and flush solution are assembled correctly and free of air bubbles. Place the transducer at the level of the right
atrium (called the phlebostatic axis). Turn the stopcock off to the patient, remove
the cap this opens to air (atmosphere). Press ‘zero’ to set the atmospheric pressure
to a zero reference point. Replace the cap and turn the stopcock back
to neutral (off to the atmosphere). Remember, whenever the patient position is
altered, the transducer height should be altered to keep it at the level of the right atrium. Zeroing the line should be done at each shift
change, every 4 hours, after each time blood is taken from the ART-line system, and as
needed. To continue your assessment, check for blood
pressure accuracy. Do this by comparing the arterial line pressure
reading with the NIBP reading to be sure they fall under similar parameters. Discrepancies of 20 mmHg or more are considered
to be inaccurate. If the ART-line system was to fail, the non-invasive
reading can be used as a backup. Another portion of caring for an arterial
line is the neurovascular assessment that includes the 5 P’s… Pain check for pain in the extremity of the
arterial line Pulses check for collateral pulses and cap
refill Pallor check the hand for a nice pink color,
don’t want to see paleness or cyanosis Paresthesia sensation (no numbness or tingling) Paralysis movement of the extremity Check your hospital policy regarding who can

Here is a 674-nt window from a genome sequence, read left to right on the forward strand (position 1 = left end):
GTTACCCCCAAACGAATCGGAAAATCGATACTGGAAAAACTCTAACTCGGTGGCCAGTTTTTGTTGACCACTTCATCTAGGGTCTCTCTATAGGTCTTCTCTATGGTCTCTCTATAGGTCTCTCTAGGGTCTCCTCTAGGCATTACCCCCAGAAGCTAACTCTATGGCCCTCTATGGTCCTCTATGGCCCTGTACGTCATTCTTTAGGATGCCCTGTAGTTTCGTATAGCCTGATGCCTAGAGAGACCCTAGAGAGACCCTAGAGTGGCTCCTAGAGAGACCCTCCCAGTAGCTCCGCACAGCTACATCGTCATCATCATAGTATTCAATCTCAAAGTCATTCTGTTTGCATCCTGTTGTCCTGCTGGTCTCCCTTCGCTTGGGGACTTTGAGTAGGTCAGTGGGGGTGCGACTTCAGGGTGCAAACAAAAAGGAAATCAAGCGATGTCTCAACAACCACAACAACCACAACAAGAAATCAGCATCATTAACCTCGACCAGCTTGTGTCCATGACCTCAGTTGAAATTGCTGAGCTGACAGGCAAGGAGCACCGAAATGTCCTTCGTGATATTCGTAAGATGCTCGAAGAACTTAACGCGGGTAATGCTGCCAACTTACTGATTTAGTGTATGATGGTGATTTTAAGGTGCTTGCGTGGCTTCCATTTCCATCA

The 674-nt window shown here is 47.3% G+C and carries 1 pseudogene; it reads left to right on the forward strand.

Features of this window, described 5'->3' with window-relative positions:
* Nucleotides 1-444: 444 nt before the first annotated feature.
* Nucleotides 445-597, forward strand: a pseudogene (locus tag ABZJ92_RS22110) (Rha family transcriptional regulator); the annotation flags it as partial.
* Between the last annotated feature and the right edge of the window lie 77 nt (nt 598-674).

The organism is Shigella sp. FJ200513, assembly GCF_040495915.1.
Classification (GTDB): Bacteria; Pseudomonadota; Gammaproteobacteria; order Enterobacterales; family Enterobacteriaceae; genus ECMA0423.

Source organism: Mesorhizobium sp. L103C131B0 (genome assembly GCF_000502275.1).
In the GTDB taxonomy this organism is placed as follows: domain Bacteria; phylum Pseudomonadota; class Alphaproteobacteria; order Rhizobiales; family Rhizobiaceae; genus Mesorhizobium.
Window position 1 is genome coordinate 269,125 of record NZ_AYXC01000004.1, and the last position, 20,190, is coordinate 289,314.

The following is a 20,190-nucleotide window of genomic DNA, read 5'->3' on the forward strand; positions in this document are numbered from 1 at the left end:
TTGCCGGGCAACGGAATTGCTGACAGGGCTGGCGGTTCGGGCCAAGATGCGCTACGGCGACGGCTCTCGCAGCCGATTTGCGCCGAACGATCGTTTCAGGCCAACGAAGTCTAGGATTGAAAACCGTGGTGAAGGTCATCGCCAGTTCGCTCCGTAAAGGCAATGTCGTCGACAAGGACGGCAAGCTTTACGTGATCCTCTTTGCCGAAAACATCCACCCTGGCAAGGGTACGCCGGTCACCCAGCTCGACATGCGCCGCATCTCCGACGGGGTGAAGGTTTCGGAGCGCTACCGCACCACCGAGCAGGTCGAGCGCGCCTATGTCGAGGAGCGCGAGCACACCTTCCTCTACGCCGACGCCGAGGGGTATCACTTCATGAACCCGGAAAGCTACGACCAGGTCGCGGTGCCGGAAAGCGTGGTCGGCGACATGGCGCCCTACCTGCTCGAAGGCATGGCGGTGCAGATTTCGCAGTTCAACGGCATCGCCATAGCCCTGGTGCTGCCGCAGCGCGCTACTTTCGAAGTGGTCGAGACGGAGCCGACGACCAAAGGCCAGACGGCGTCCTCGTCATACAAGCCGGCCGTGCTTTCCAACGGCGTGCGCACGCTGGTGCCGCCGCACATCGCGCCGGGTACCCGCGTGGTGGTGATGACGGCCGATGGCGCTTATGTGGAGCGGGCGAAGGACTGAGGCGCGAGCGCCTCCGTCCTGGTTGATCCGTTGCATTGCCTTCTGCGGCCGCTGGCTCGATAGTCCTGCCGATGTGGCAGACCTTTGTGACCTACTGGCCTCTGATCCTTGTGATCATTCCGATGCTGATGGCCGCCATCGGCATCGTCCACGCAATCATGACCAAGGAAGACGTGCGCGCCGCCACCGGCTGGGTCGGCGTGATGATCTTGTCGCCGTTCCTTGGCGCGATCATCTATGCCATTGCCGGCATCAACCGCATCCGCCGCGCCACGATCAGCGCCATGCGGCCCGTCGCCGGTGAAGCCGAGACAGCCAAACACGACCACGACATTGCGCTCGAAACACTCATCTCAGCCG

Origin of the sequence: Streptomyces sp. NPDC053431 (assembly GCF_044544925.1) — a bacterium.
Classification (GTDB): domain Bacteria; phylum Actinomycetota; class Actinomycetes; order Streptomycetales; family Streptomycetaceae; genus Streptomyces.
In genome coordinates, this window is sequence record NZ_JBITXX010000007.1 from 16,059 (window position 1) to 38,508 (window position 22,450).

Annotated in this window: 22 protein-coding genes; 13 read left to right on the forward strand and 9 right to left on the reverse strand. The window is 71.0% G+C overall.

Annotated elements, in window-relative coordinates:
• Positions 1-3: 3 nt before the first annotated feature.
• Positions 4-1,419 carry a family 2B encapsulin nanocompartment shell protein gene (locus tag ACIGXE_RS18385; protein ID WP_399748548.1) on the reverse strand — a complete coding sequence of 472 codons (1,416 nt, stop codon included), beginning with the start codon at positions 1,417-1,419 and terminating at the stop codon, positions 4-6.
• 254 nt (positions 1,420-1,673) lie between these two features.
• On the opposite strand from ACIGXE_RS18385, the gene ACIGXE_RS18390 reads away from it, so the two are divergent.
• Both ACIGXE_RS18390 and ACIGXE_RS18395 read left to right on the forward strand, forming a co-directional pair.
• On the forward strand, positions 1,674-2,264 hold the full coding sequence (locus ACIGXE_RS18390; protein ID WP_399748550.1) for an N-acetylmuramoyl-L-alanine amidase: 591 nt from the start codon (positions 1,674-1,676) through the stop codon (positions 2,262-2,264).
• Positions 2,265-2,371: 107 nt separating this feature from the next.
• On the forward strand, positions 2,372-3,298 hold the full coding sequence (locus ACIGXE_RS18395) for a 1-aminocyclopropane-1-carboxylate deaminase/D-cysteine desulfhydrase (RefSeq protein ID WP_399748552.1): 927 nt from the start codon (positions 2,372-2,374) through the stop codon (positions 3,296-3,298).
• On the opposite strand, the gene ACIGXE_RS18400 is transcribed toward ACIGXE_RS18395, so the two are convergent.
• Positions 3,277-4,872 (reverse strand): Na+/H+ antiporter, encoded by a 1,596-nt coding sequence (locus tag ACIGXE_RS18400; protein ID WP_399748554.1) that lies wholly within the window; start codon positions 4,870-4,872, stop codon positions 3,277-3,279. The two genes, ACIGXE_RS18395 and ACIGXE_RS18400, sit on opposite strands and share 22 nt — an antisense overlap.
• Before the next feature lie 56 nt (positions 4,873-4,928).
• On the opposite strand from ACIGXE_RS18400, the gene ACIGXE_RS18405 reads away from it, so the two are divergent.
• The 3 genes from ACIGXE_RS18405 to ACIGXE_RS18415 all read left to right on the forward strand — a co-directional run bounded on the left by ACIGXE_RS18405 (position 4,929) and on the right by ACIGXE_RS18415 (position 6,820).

insert ART-lines. In most cases, the RN will be assisting the
doctor or respiratory therapist with the insertion of an arterial line, and the following equipment
is needed… Sterile gloves
ART-line kit Pressure tubing
500cc normal saline bag (with air removed) Pressure bag
IV pole Chloraprep
A-line needle Transparent dressing & tape
Cable to connect transducer to monitor Monitor The saline bag should be changed daily and
the tubing system every 72 hours or according to your hospital guidelines. When drawing blood from an arterial line,
always waste the first 10 mL this blood is hemodiluted and will not give accurate results. Use a shielded blunt cannula, turn the stopcock
off to the saline bag, so it is open between the patient and the port you’re drawing from. Draw blood tubes without additives first,
then tubes with additives, anticoagulation profiles, and ABG’s. ** Remember to zero the system after use and
flush with saline to clear the tubing of blood. Indications for removal of arterial line… Arterial pressure monitoring no longer needed
Frequent blood sampling no longer necessary Neurovascular compromise
Bleeding at the site Infection and sepsis
Arterial line system failure (such as a kinked catheter or thrombus at the tip) When removing the arterial line – Verify your MD order to remove the ART-line
Check the coagulation studies (PT & PTT) prior to removing the ART-line
Keep the tip sterile, in case a culture is needed
Apply direct pressure to the site for at least 15 minutes, then apply a pressure dressing
to the site checking for bleeding, hematoma, or bruising
Continue to assess the 5 P’s pain, pulses, pallor, paresthesia (sensation), paralysis
(movement)

9 Replies to “Arterial Line Management & Nursing Care | NCLEX Review 2019”